What is conveyancing?
If you’re buying a new home one of the terms you are almost certain to come across is 'conveyancing’.
It is just one of many pieces of jargon used by professionals involved in the house buying and selling process. At Larkfleet we want to make sure you are fully ‘in the know’ about what is going so here, if you need one, is a quick explanation of ‘conveyancing’.
Conveyancing is the legal process of transferring home ownership from the seller to the buyer.
When does conveyancing start?
The conveyancing process starts when your offer on a new home is accepted and finishes when you receive the keys. Understanding what it involves will help to ensure there are fewer surprises along the way.
Who does the conveyancing?
A solicitor or conveyancer usually conducts the conveyancing process but it is possible do it yourself if you are not taking out a mortgage.
What happens first?
Most people find that doing the conveyancing themselves can be extremely complicated and time consuming. If you have made the decision to have someone else do it, the first step is to find the right solicitor or conveyancer.
You can do this by searching online, asking friends or family for recommendations or visiting the high street.
If you are buying a new-built house from a builder you may find that it will be able to recommend a solicitor or conveyancer.
This professional will work for you, not the builder, and will look after your interests. However, because they will have experience of dealing with the builder’s own lawyers you may find that conveyancing is quicker (and therefore, probably, cheaper) using the builder’s recommended professional.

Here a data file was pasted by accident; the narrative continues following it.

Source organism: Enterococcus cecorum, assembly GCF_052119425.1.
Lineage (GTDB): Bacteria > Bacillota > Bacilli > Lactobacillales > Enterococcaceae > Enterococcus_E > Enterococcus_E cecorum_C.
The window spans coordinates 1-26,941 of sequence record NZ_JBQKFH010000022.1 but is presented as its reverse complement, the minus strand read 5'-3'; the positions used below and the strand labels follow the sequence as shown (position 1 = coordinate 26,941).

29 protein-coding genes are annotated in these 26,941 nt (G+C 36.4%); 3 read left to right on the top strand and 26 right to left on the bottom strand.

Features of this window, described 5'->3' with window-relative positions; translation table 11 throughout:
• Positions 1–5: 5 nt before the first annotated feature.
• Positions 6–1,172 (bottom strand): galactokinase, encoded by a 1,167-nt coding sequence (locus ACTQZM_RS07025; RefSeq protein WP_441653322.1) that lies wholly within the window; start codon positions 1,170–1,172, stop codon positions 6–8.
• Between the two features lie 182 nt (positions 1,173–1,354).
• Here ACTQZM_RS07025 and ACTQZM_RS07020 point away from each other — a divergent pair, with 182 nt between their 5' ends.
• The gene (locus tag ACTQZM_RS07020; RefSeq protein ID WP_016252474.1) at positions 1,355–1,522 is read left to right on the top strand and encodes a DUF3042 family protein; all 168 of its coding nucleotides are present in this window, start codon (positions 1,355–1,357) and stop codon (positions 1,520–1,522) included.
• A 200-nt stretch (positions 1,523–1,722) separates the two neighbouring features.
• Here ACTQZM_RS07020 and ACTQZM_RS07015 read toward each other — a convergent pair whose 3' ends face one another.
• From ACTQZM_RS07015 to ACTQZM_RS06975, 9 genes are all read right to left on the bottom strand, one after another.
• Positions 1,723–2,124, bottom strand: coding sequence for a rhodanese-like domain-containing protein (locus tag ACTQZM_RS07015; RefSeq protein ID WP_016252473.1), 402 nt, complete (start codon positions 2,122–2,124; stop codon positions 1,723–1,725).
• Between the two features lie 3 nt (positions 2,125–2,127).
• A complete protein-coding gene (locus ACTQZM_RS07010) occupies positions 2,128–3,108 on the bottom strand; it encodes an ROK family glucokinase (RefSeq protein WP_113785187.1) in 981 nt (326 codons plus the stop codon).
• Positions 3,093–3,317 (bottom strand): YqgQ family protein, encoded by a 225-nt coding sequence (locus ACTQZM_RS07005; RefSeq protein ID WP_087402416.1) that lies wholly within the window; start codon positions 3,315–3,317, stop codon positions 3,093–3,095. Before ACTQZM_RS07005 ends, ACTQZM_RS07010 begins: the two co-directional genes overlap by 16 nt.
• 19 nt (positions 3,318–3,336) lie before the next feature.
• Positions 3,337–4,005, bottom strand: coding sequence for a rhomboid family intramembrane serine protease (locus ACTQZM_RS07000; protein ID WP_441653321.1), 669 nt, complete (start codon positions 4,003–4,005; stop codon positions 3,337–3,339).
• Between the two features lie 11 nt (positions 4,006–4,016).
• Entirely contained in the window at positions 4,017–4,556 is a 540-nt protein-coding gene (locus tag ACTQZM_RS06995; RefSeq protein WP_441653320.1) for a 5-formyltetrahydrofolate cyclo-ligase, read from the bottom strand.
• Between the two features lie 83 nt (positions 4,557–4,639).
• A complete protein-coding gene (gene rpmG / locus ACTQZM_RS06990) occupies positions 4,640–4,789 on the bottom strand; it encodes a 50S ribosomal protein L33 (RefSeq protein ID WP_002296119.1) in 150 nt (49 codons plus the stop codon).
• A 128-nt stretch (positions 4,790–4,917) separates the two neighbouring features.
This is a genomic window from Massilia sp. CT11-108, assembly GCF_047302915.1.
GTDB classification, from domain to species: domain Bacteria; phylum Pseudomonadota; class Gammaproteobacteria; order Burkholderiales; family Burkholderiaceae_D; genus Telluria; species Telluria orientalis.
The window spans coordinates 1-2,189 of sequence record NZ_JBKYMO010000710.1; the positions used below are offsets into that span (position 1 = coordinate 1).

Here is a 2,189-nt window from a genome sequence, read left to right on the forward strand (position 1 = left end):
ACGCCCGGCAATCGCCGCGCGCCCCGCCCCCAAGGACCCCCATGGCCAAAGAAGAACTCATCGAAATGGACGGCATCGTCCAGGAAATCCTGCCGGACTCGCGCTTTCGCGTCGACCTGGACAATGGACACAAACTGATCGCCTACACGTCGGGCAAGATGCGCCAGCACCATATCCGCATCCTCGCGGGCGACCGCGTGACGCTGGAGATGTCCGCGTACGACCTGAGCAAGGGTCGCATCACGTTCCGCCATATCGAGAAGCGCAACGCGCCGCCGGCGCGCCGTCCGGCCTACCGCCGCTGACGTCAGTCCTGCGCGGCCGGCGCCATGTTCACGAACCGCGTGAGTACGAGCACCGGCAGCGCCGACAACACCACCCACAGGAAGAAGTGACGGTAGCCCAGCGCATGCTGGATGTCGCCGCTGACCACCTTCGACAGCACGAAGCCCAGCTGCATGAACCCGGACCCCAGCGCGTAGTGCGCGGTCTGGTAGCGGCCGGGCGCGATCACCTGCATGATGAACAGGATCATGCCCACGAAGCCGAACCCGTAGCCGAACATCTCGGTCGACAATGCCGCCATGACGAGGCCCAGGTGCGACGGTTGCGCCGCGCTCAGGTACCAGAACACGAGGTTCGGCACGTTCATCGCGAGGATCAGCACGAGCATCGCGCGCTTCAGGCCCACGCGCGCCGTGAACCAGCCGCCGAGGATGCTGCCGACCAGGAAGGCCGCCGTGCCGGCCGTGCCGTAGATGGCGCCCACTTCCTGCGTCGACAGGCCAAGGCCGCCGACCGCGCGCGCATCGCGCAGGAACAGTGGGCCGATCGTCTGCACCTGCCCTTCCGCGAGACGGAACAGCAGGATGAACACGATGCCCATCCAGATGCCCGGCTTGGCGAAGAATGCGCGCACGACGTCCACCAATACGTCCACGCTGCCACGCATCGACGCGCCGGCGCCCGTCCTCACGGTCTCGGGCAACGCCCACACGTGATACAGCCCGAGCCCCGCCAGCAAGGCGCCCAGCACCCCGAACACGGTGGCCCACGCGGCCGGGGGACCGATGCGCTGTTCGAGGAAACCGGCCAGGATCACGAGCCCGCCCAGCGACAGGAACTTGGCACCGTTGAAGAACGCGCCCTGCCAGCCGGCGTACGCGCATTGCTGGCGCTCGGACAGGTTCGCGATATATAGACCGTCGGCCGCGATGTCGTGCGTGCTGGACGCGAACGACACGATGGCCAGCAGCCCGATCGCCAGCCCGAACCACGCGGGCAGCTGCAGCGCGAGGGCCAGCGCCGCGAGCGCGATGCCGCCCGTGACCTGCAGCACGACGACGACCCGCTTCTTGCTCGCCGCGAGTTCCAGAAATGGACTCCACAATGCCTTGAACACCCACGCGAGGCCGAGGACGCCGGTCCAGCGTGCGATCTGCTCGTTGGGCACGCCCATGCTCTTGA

If you are buying a new Larkfleet home we can introduce you to a friendly and efficient professional to handle your conveyancing.
How does the conveyancing process start?
Once you have found a solicitor you are happy with, they will draw up a draft contract or terms of engagement with you, setting out their charges and deposits required.
Once you have agreed the charges with your solicitor, they will write to the solicitor working for the seller of the property to confirm that they have been ‘instructed’ (ie, that they are working for you). They will request a copy of the draft contract and any other details, such as the property’s title deeds (paper documents showing the chain of ownership for land and property) and the standard forms involved in buying and selling a house.
You can learn more about title deeds here.
The legal process
The legal process will start with your solicitor examining the draft contract and supporting documents. If they have any queries they will raise these with the seller’s solicitor.
This is a great opportunity also for you to go through all the forms the seller has completed and raise any concerns or queries which you may have.
Your solicitor will do a set of ‘legal searches’ to ensure there are no other factors you should be aware of with the property. This can include local authority searches such as finding out if there are plans for a new motorway near (or even on!) your property and checking flood risk (will you have problems getting insurance because your proposed new home is close to a river that frequently bursts its banks?).
Your solicitor will also check to see if there are liabilities for ‘chancel repair’ – medieval liabilities on the property to help pay for church repairs.
In addition, your solicitor will seek information about contaminated land at or around the property, landfill sites, former and current industry, radon gas hazards, ground stability issues and other related information which could have an impact on the value of your proposed new home – and your decision on whether or not to proceed with the purchase.